2. My highs are just as high as my lows are low. And they come equally. Four days ago I was texting Ryan about how unconfident I am in this sport lately. I feel I'm running out of steam. It's taking more and more energy to keep my spirits up when I start to falter, and I'm running on E more than ever. In the same breath, I woke up on Saturday morning and had my most successful 100 mile ride to date. I hopped off that bike and logged 4 miles on the run and never felt better. The ride was far from flat, touching the high and low end of Bull Valley, the high point of Lake Geneva, and ending the day with a double climb up Deerpass and Collins Road in Marengo. I'd be lying if I said I wanted to stop my ride when I did. I immediately texted Ryan about my workout high and he responded to me, "I'm sorry, this is the same girl that claims she's terrible at triathlon?" Yup. That's me.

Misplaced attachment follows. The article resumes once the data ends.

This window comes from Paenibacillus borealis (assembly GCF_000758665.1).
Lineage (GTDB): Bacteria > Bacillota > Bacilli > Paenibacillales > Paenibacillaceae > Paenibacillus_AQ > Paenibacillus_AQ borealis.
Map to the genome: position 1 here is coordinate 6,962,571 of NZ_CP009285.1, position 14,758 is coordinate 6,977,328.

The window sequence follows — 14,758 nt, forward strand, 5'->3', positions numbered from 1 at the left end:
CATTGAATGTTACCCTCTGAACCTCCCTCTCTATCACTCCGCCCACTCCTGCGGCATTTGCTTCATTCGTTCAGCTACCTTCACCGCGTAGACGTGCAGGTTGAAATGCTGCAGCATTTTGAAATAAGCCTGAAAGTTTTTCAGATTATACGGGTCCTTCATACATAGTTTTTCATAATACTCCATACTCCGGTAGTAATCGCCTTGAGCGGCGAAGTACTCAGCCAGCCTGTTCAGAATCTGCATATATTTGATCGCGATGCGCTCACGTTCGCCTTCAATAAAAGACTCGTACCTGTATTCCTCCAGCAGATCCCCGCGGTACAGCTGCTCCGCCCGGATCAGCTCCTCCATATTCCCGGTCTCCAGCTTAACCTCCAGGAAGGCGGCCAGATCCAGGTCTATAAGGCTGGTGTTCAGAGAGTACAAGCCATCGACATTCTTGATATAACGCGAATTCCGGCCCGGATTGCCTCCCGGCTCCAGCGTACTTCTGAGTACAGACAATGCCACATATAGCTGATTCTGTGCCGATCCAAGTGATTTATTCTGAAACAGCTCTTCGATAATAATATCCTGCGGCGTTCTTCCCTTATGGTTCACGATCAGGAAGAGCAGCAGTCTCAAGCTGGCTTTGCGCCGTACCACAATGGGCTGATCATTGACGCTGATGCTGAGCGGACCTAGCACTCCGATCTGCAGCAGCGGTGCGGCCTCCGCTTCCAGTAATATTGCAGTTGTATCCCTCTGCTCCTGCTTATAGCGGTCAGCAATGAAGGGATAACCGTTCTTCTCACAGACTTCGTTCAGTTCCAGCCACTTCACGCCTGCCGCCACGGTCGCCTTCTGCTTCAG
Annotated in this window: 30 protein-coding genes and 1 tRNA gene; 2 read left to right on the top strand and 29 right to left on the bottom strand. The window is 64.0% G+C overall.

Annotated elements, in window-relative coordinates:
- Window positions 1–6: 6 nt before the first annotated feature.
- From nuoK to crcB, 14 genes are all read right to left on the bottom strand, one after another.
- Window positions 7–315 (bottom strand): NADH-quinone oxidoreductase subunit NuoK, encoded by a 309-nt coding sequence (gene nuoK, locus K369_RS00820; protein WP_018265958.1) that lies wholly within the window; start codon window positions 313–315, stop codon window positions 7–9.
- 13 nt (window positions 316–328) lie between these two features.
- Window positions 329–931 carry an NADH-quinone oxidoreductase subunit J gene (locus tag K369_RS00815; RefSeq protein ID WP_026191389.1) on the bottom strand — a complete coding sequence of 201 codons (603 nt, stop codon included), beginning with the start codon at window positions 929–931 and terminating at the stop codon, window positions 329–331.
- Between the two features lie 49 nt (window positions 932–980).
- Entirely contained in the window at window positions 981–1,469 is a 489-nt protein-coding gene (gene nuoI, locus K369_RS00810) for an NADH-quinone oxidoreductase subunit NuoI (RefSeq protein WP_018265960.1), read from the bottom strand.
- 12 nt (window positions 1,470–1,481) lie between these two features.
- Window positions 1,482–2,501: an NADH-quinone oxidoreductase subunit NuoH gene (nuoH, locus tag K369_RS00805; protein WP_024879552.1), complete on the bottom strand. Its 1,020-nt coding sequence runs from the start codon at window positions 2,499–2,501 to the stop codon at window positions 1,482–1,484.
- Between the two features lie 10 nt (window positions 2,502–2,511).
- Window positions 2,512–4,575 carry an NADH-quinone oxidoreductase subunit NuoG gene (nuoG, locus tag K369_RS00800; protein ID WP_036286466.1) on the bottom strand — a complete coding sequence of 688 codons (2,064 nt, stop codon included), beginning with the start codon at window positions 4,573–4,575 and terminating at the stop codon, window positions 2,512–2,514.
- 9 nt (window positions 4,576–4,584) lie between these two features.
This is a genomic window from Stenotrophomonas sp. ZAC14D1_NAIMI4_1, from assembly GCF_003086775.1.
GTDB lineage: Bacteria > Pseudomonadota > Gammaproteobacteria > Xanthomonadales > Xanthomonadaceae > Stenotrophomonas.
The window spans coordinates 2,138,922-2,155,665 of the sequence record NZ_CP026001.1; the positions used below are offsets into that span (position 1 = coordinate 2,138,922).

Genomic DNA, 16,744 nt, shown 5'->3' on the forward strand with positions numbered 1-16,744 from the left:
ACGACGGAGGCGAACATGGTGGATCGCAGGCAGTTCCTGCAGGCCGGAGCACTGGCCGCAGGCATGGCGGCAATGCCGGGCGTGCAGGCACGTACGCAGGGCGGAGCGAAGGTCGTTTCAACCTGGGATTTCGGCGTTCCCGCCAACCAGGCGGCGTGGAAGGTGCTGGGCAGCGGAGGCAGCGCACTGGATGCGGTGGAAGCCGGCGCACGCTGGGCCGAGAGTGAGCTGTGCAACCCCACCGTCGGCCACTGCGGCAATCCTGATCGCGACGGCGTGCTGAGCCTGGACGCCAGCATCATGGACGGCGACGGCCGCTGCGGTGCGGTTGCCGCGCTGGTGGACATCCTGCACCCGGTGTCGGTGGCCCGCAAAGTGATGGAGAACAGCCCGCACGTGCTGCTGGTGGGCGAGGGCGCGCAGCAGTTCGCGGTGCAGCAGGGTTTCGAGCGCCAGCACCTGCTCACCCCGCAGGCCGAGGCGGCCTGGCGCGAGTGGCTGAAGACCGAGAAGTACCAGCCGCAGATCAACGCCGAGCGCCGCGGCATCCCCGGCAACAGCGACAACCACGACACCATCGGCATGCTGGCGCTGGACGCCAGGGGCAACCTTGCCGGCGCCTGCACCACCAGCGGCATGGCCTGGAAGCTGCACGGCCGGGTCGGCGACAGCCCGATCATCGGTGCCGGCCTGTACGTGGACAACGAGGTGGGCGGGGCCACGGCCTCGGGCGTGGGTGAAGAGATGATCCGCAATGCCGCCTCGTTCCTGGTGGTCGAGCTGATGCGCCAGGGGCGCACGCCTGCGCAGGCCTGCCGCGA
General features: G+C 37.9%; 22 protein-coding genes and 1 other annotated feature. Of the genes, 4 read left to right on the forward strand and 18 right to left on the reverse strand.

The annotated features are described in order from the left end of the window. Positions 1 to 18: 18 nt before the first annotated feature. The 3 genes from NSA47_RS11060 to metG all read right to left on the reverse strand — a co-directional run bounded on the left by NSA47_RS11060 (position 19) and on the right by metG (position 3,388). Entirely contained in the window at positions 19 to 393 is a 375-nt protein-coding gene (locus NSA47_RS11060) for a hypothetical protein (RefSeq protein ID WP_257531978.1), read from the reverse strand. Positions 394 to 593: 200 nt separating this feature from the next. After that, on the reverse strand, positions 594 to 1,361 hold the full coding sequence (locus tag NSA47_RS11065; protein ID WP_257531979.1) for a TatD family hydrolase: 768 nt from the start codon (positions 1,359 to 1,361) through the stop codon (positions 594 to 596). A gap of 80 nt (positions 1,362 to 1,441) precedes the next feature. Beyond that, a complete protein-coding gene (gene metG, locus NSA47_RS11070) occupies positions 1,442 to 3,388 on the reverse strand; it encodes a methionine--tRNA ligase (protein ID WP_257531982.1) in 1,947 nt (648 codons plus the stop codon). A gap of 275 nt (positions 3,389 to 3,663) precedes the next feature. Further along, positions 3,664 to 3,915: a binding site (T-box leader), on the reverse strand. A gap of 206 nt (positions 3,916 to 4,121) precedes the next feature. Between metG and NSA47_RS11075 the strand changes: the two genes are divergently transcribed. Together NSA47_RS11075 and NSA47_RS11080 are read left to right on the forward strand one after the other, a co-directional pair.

3. In order to succeed, one must fail. Isn't funny how at certain stages of life you have a pretty good idea of where you'll be in the next year? Or the next 5? And how often is it that that plan actually plays out and your life looks exactly as you had planned. Spoiler alert: it never does. And neither does this sport. I can't believe how far I've come in this Swim Bike Run world. But I also can't believe how much farther I still have to go. I've had failed workouts this summer. Failed races. Hell, I've had failed days in general where workouts don't even make it to the table. (One of those being yesterday. I never made it to the lake for my open water swim because my lower extremities told me if I attempted to do anything besides sit with a cup of coffee in hand, they'd likely seek revenge on me in the form of injury.) And all of those failed experiences are necessary to get me where I want to be. I've got more lessons to learn and miles to log (all while consuming as much red meat and craft beer to fuel those miles as possible).